Asbestos Cement Pipe
Pipefitters often had to install asbestos cement pipe for sewer, water or chemical piping. Handling asbestos cement pipe put these workers at risk for asbestos exposure and, over time, asbestos-related diseases like mesothelioma. So, why was asbestos used in cement pipes, and how dangerous was it?
In the early 1900s when asbestos cement pipe was first developed by reinforcing concrete with asbestos, the benefits outweighed the risks for many manufacturers. Composed of basic raw materials such as asbestos fiber, Portland cement and silica sand, asbestos cement pipe was highly resistant to corrosion, wear, chemical and biological reaction and extremes of temperature and moisture. The asbestos-cement combination also created a pipe relatively light in weight compared to metallic pipe materials.
Utility companies favored asbestos cement pipes because asbestos gave the pipes increased strength so they could operate under higher pressures. Also, asbestos cement pipe was affordable, durable and easy to work with.
In the 1940s, asbestos cement pipes started to be used for drinking water distribution and wastewater collection systems, and it was estimated to be used in as much as 20 percent of all distribution piping at that time. Associated pipe fitting products (i.e. couplings and ring) were also manufactured from asbestos cement. The primary markets for asbestos cement pipe included the water distribution market, sewer market and irrigation market.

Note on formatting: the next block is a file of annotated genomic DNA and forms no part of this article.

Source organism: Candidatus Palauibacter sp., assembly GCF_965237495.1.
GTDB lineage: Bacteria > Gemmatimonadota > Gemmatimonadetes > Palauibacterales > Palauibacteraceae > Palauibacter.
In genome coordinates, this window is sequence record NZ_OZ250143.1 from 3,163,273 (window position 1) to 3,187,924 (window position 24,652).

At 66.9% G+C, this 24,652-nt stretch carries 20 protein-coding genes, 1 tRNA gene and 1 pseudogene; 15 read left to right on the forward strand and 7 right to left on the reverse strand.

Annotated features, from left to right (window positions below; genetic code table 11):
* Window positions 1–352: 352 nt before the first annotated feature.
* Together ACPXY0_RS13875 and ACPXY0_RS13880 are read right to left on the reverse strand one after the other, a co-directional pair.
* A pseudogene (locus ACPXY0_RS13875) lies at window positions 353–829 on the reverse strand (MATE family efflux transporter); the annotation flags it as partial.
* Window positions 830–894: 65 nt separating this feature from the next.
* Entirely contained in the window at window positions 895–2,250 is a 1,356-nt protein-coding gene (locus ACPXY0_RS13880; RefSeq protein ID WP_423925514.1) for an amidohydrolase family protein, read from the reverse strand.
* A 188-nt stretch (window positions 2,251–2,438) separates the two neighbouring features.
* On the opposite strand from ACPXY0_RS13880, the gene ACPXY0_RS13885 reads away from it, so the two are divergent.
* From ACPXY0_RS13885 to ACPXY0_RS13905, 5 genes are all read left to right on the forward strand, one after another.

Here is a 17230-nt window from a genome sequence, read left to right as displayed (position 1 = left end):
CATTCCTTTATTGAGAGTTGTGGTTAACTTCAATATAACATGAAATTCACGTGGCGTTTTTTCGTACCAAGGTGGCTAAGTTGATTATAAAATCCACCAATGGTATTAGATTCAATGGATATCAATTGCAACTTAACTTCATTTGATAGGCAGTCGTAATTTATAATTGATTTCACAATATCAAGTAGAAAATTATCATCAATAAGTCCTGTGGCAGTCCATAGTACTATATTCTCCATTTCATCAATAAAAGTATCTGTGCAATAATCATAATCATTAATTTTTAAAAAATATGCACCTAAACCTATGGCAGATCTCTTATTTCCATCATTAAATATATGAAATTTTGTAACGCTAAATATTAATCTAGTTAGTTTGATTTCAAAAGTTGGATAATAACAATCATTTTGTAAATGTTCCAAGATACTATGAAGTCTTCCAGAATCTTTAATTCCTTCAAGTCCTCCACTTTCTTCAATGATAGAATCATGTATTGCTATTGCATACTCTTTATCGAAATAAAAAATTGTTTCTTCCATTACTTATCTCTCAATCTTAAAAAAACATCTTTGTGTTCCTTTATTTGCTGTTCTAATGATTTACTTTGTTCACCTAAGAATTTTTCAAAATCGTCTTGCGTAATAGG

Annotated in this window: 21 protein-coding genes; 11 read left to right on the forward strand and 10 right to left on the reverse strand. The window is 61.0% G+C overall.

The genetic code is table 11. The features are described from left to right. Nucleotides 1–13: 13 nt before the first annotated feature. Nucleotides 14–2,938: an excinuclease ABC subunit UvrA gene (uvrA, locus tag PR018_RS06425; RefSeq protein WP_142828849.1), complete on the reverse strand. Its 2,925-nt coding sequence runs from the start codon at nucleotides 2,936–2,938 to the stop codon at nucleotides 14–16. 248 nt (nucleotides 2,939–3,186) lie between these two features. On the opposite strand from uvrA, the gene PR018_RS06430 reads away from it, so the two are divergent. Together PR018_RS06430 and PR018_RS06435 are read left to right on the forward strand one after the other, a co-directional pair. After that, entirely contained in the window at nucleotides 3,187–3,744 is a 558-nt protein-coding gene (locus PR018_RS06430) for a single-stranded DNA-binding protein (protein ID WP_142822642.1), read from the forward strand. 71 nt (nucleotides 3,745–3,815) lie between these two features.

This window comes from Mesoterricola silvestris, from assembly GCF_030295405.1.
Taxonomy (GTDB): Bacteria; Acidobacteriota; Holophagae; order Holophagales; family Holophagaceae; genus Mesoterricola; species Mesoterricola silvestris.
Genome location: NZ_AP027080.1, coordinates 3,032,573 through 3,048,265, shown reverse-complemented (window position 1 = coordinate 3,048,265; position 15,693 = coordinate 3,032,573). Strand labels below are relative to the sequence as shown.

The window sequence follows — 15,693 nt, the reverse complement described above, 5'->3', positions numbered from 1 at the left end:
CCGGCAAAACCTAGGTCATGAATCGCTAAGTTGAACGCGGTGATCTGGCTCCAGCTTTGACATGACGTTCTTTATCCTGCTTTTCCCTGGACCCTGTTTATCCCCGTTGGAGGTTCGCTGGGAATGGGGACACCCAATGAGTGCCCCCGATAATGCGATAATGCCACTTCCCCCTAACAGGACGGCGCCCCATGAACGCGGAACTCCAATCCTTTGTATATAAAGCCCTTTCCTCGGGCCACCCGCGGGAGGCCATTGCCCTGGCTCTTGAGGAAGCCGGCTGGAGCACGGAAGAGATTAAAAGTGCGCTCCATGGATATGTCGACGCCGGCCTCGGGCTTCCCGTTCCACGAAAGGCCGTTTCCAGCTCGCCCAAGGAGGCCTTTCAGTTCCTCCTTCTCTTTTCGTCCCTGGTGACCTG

Asbestos Cement Pipe Health Risks
Asbestos can be inhaled once it is disturbed and the microscopic particles are released into the air. There is no safe level of asbestos exposure. Workers who handled the following types of pipes could have been exposed to asbestos on a daily basis:
- Air duct – for heating and cooling systems
- Building sewer pipe – from house to sewer or septic tank
- Electrical conduit – electrical wire and cable service
- Gas vent pipe – venting gas appliances
- Irrigation pipe – for parks, golf courses, and permanent installation for sprinkler and waste-recovery systems
- Plumbing vent pipe – venting soil and waste lines
- Pressure pipe – water supply and distribution mains
- Sewer pipe – gravity and force mains
- Telephone ducts – telephone wire and cable service
- Vent pipe – ventilation of fumes, dust and gases
- Waste pipe – industrial waste lines
By 1980, it was estimated that more than 2 million miles of A/C pipe were in use worldwide – with more than 300,000 miles in the United States alone. Around this time, many utility companies finally stopped using asbestos cement pipes because of health concerns.
Manufacturers Known for Using Asbestos Cement Pipes
Johns Manville is one company that openly used asbestos for years. Its brand of asbestos boards and pipes, Transite, was created in 1929. The following corporations have been documented as using asbestos in their cement pipes.
- J-M Manufacturing Company
- Johns Manville
- Keasbey & Mattison Company
- Kubota Corporation
Simmons Hanly Conroy Helps Those Exposed to Asbestos Cement Pipe
Our mesothelioma law firm has recovered billions in verdicts and settlements on behalf of thousands of clients throughout the United States. One recent success story involved a $3 million verdict for a New York pipefitter’s family. The pipefitter spent years repairing Crane manufactured valves with asbestos gaskets and packing materials.
For more information about asbestos exposure, mesothelioma and how Simmons Hanly Conroy can help you or your family get the justice you deserve, contact us today.